Just a thought, but some/most of the interesting math problems require an ability to write out proofs. This is something that I loved about Abstract Algebra. Not only is there an ability to come up with a correct answer, but the *process* of deriving the answer is just as important. Brilliant could accommodate it via peer-reviewed evaluation of submitted proofs. The evaluation could be based on simple criteria that would be scored in binary yes/no in the proof written:

- Conclusion is correct: yes/no.
- Mistakes in any step: yes/no
- Logical flow: yes/no
- Other criteria? Custom criteria? yes/no

To build this, we'd need a way to write and store the proofs, however that architecture already exists.

The bigger change would be with user profiles. Perhaps if you are Level 2 in Induction, then you are able to peer-review a Level 1 or a Level 2 question in that topic. After enough peer-reviews, an average score is determined for the person that submitted the proof. Reviewers are rewarded by earning points or badges, similar to how StackOverFlow works.

I think it can be done.

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TopNewestHi Greg,

I am certainly interested in being able to host math proofs and have them be graded. It is a slightly long process, of which we have already taken some steps towards. For example, we ask people to submit solutions, and they do get peer-reviewed by the rest of the community. It currently isn't such a formal "here is a report for how you did", in part because we want to keep Brilliant fun, as opposed to "oh, another school presentation that I have to do, and hoops that I have to jump through".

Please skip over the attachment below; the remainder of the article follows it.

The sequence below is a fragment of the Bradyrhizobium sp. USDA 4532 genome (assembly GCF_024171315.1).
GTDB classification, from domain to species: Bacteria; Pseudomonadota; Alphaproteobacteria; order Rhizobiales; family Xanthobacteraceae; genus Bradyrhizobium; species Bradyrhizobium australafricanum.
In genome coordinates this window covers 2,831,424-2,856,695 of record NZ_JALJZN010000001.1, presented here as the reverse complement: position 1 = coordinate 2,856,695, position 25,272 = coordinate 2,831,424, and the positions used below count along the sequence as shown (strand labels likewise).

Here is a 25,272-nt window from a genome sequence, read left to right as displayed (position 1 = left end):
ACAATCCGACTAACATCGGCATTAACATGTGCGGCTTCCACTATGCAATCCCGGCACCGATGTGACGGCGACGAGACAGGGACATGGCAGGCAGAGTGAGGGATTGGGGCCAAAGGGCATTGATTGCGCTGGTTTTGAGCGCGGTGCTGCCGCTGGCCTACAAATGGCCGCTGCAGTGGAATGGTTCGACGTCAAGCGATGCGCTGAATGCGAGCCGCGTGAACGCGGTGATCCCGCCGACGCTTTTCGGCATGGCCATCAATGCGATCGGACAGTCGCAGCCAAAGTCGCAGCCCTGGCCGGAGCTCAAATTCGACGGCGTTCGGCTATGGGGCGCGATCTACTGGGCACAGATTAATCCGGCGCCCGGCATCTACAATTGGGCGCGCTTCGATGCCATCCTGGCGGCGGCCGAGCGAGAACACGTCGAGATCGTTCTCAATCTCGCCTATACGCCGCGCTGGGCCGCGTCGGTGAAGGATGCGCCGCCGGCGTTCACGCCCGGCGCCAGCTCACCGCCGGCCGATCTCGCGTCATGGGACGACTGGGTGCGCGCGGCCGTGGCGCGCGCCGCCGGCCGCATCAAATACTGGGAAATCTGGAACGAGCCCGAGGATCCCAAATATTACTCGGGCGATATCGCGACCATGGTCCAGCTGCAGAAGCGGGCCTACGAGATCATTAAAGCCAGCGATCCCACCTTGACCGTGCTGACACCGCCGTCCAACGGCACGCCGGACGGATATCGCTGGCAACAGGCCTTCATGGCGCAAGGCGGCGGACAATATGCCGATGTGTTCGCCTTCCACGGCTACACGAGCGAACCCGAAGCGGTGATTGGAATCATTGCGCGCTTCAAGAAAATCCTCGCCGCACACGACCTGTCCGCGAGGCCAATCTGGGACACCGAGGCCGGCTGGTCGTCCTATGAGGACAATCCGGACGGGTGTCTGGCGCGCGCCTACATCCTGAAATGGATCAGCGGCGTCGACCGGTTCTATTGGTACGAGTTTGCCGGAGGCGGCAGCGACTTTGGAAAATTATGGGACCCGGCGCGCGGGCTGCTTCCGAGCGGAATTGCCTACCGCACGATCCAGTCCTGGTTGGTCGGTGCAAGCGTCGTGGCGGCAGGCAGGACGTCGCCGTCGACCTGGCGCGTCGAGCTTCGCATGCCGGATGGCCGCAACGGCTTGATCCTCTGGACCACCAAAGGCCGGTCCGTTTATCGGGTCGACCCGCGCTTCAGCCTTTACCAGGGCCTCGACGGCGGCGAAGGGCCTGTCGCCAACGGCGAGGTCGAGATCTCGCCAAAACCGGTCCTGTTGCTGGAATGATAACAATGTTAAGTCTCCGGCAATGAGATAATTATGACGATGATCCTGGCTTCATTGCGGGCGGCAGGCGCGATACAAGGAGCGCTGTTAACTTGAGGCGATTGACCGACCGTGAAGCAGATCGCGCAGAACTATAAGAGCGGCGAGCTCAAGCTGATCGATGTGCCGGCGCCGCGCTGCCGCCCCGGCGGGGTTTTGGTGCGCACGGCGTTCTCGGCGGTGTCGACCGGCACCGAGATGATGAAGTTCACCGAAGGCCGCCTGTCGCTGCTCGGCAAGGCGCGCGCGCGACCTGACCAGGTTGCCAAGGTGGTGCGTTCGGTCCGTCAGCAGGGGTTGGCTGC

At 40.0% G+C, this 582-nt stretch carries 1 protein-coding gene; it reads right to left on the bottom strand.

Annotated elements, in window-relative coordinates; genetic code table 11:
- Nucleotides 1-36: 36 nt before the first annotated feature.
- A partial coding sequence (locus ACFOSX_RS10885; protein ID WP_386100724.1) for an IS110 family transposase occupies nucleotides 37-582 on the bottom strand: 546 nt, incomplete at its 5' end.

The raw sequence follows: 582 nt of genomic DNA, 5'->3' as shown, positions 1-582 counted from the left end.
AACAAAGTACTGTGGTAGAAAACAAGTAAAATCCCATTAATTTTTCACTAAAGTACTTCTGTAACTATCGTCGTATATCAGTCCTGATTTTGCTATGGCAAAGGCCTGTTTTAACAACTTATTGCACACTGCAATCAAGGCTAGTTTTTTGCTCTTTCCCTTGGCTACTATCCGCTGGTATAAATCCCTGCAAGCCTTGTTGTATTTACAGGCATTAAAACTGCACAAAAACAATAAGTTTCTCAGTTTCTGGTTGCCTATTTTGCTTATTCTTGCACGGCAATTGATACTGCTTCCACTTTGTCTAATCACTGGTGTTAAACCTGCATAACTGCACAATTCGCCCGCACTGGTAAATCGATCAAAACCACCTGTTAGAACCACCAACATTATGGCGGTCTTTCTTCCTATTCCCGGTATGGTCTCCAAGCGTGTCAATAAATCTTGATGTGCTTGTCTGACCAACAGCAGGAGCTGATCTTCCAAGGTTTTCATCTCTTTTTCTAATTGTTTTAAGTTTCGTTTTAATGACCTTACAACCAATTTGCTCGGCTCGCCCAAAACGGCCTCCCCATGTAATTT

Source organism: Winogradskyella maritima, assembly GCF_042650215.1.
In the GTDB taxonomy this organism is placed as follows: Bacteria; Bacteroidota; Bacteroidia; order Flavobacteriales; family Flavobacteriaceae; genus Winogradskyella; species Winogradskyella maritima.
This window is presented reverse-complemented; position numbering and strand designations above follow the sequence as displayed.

Because this approach isn't standard, we will likely tackle it in multiple stages, responding according to how people actually end up using it. I hope that everyone is like you, and excited by this possibility

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It's a good approach to do it in stages. I get the jumping through hoops thing. But, I'm pretty sure the community would enjoy it. The structure wouldn't be any different to how you've done it with the "reveal solution" functionality you have currently, with up-voting on good ones, and it's clear that this format is already successful. Most of the proofs I see are well-written (by teenagers, no less). What I suggested above is actually much more complicated than it would need to be, on second thought. Anyways... glad you're looking into it.

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